Superwoman is the most appropriate word to describe 39-year-old Vanessa Simon who has three jobs, strips and sells brooms, sells plants, helps her five sons with their homework and attends church on Saturdays.
But it is not some supernatural power that drives this Hopetown resident but simply the love of a single mother who made a promise to herself never to send her children begging and always to provide for their needs.
“The main reason I am doing all this is because of my children. People always say, ‘Girl you don’t tired?’ but while I does feel sleepy sometimes… tired I don’t feel. I don’t know where the strength comes from, but I don’t want to depend on somebody for anything; one thing I promise is not to send my children anywhere and beg anybody for anything. Everything they need I must provide it. I made that promise to myself – I did not tell my children that…but that is the promise I made to myself,” Simon told the Sunday Stabroek recently.
This reporter caught up with the busy woman in her modest two-bedroom house on her lunch break from her sweeper/cleaner job, and between cooking a pot of rice and grating coconut she explained how she gets through any given day.
With a smile which almost never leaves her face, Vanessa said she does nothing differently from the many women around her, who work hard to help maintain their families. The difference with her – and she shares this detail without hesitatation – is that her husband disappeared almost six years ago and she has not seen him since, although she hears from him sporadically.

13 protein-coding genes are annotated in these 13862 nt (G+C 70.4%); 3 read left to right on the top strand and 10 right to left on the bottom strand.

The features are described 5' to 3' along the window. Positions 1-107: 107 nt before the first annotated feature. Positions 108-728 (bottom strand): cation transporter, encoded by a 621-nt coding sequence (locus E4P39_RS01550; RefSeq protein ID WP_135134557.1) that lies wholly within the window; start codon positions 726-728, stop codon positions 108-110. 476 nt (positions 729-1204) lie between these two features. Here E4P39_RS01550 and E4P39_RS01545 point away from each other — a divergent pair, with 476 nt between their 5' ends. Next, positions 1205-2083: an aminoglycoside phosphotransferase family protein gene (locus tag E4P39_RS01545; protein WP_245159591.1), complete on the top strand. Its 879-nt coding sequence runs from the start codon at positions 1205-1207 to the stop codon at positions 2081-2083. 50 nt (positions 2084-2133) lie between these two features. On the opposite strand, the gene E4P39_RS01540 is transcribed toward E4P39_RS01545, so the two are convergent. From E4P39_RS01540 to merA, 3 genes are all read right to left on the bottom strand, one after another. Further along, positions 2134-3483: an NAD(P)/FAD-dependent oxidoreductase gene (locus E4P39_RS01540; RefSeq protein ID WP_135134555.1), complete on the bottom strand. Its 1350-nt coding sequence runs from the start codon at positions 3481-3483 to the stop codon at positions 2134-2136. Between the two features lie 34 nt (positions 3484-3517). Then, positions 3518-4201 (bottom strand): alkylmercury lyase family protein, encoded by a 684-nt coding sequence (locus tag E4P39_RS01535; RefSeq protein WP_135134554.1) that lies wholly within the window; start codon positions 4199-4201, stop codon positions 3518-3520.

As she speaks she runs quickly down the stairs to speak to one of her sons who was sneaking a plant out of the yard to take to his school.
“Mommy a want to carry the plant and lend the school to decorate because ministry officials coming,” he pleaded and she grudgingly allows him but warns him to return it that very afternoon.
“He is not supposed to come home for lunch but he say he come for the plant,” she said while returning to the interview.
It was the same son she caught in a fruit tree on the road while riding her bicycle taking this reporter to her home. She hopped off the bicycle in seconds and snatched a dry branch charging towards the tree but she could not match the agility of her son who scampered down and ran all the way home.
“You come down too,” she turned and yelled at her son’s schoolmate.
“The next time you come from school and I find you down deh, you ain’t guh like the reception,” she warned her son as he happily left plant in hand.
Unfazed by all that Vanessa, who kept apologising profusely for the condition of her house and yard which she said she had no time to clean [this reporter saw nothing wrong with it], said it is hard to explain when her day starts since she only sleeps “for a few minutes” in her bed.
As she apologises for the condition of her yard and home this reporter had fallen madly in love with the beautiful flower plants she had on display and was envious that she found the time to take care of them.